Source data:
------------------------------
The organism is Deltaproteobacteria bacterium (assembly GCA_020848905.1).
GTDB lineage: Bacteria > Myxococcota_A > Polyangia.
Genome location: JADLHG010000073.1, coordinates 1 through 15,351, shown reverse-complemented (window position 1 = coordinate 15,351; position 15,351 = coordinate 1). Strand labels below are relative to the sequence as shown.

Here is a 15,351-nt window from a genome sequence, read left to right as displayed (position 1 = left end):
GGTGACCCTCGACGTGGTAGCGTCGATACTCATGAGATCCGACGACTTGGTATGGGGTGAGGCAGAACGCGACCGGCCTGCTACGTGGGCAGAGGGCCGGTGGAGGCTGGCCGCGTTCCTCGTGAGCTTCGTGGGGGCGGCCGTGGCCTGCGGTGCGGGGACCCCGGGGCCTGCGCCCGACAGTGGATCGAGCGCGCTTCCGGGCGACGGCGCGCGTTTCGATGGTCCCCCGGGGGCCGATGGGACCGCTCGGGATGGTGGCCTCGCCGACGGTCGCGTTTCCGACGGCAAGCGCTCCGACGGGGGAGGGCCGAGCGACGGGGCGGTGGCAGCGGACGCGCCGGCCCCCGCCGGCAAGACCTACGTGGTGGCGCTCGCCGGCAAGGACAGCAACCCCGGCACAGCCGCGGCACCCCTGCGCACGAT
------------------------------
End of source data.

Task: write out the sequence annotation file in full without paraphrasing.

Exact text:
The organism is Deltaproteobacteria bacterium (assembly GCA_020848905.1).
GTDB lineage: Bacteria > Myxococcota_A > Polyangia.
Genome location: JADLHG010000073.1, coordinates 1 through 15,351, shown reverse-complemented (window position 1 = coordinate 15,351; position 15,351 = coordinate 1). Strand labels below are relative to the sequence as shown.

Here is a 15,351-nt window from a genome sequence, read left to right as displayed (position 1 = left end):
GGTGACCCTCGACGTGGTAGCGTCGATACTCATGAGATCCGACGACTTGGTATGGGGTGAGGCAGAACGCGACCGGCCTGCTACGTGGGCAGAGGGCCGGTGGAGGCTGGCCGCGTTCCTCGTGAGCTTCGTGGGGGCGGCCGTGGCCTGCGGTGCGGGGACCCCGGGGCCTGCGCCCGACAGTGGATCGAGCGCGCTTCCGGGCGACGGCGCGCGTTTCGATGGTCCCCCGGGGGCCGATGGGACCGCTCGGGATGGTGGCCTCGCCGACGGTCGCGTTTCCGACGGCAAGCGCTCCGACGGGGGAGGGCCGAGCGACGGGGCGGTGGCAGCGGACGCGCCGGCCCCCGCCGGCAAGACCTACGTGGTGGCGCTCGCCGGCAAGGACAGCAACCCCGGCACAGCCGCGGCACCCCTGCGCACGAT